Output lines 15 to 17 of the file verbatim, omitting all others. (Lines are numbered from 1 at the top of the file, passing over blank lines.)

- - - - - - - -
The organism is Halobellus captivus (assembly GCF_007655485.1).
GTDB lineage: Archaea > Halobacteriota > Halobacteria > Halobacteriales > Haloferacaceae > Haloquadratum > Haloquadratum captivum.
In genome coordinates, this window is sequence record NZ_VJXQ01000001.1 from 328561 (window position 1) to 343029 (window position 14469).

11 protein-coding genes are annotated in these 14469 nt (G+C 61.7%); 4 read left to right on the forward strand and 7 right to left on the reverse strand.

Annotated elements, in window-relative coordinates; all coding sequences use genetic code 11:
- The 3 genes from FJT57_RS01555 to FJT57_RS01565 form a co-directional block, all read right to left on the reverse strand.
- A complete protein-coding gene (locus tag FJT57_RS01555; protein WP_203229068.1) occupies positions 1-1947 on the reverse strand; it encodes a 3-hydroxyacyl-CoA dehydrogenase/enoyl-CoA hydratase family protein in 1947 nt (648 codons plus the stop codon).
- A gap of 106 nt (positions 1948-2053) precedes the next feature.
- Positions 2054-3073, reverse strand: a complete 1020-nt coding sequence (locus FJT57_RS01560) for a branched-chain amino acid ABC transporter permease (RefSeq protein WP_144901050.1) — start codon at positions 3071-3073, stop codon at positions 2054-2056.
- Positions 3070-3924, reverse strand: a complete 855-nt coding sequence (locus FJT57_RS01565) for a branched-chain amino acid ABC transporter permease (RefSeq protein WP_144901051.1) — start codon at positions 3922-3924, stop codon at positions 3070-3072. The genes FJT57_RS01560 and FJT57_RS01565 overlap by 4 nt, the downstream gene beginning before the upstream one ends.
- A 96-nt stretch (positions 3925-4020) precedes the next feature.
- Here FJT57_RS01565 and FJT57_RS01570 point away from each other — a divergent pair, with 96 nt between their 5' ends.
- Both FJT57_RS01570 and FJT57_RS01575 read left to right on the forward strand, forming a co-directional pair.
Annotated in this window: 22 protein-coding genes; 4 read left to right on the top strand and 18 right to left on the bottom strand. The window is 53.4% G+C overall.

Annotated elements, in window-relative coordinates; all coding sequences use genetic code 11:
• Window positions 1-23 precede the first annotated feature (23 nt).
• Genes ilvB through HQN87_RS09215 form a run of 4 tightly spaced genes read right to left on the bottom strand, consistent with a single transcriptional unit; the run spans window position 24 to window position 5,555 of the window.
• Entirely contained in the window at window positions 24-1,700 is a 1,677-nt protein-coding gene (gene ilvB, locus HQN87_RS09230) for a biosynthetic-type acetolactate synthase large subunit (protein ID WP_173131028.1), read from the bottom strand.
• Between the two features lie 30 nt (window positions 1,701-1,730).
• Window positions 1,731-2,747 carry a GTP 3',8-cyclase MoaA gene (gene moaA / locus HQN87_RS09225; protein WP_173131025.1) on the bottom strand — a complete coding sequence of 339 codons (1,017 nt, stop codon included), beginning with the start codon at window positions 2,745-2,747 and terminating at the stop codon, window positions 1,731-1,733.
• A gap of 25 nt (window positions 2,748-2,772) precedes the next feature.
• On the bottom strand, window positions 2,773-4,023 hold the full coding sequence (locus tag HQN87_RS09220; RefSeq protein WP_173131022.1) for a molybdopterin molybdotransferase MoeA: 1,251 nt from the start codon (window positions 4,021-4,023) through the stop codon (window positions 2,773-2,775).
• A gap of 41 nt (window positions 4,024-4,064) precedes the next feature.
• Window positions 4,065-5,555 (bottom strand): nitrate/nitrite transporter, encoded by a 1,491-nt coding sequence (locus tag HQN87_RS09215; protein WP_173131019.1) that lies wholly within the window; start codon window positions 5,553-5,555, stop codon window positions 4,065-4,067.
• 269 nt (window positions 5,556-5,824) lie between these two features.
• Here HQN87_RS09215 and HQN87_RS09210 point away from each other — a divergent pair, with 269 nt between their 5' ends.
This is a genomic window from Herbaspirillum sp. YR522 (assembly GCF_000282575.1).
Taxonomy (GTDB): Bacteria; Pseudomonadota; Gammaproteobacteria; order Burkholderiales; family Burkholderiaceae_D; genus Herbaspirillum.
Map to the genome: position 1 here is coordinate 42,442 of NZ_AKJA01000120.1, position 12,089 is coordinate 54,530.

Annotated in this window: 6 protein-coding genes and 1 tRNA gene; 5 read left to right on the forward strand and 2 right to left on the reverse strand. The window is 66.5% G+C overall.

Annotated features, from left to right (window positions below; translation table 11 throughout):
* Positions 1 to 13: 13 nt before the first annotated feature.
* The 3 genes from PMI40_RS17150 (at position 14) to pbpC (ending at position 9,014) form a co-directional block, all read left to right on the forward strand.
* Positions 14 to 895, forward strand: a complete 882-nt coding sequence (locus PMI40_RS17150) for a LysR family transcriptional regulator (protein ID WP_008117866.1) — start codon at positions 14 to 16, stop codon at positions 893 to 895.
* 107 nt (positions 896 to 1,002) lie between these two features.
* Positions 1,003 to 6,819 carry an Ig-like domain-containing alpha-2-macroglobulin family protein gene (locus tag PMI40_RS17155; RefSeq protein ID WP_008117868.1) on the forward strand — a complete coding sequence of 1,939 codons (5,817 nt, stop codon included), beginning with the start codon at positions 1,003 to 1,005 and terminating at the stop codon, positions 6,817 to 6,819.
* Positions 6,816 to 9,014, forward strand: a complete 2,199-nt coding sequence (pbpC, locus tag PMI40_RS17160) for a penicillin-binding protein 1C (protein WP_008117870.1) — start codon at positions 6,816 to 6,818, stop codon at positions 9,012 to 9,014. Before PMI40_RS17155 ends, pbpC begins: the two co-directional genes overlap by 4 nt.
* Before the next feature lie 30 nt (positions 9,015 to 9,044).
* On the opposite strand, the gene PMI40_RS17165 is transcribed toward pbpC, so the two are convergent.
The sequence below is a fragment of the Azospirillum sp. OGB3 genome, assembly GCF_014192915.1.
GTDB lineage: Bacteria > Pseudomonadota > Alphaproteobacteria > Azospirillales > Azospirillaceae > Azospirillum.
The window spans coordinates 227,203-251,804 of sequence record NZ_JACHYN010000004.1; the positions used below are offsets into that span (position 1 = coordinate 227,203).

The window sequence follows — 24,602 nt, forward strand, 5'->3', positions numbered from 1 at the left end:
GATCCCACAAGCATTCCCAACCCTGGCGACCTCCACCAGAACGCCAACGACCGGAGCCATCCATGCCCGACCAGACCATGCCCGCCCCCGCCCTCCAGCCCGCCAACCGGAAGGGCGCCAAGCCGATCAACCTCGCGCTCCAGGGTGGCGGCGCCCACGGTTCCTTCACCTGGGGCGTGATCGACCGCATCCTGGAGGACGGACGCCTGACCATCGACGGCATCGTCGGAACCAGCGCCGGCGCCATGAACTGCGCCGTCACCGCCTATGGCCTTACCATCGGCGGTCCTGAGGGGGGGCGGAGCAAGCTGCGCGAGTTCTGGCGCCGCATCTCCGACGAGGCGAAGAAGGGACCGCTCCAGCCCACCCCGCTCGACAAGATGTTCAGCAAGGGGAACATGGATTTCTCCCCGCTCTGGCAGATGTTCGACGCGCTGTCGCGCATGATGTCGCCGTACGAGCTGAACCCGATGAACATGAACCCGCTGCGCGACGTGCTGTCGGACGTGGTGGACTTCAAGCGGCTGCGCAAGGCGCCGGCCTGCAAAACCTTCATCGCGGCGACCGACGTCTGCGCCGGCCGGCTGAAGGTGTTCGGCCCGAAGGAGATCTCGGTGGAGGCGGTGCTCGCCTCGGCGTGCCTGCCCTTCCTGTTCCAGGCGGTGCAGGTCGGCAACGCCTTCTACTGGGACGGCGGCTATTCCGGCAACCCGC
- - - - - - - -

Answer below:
Annotated elements, in window-relative coordinates; all coding sequences use genetic code 11:
• Window positions 1-23 precede the first annotated feature (23 nt).
• Genes ilvB through HQN87_RS09215 form a run of 4 tightly spaced genes read right to left on the bottom strand, consistent with a single transcriptional unit; the run spans window position 24 to window position 5,555 of the window.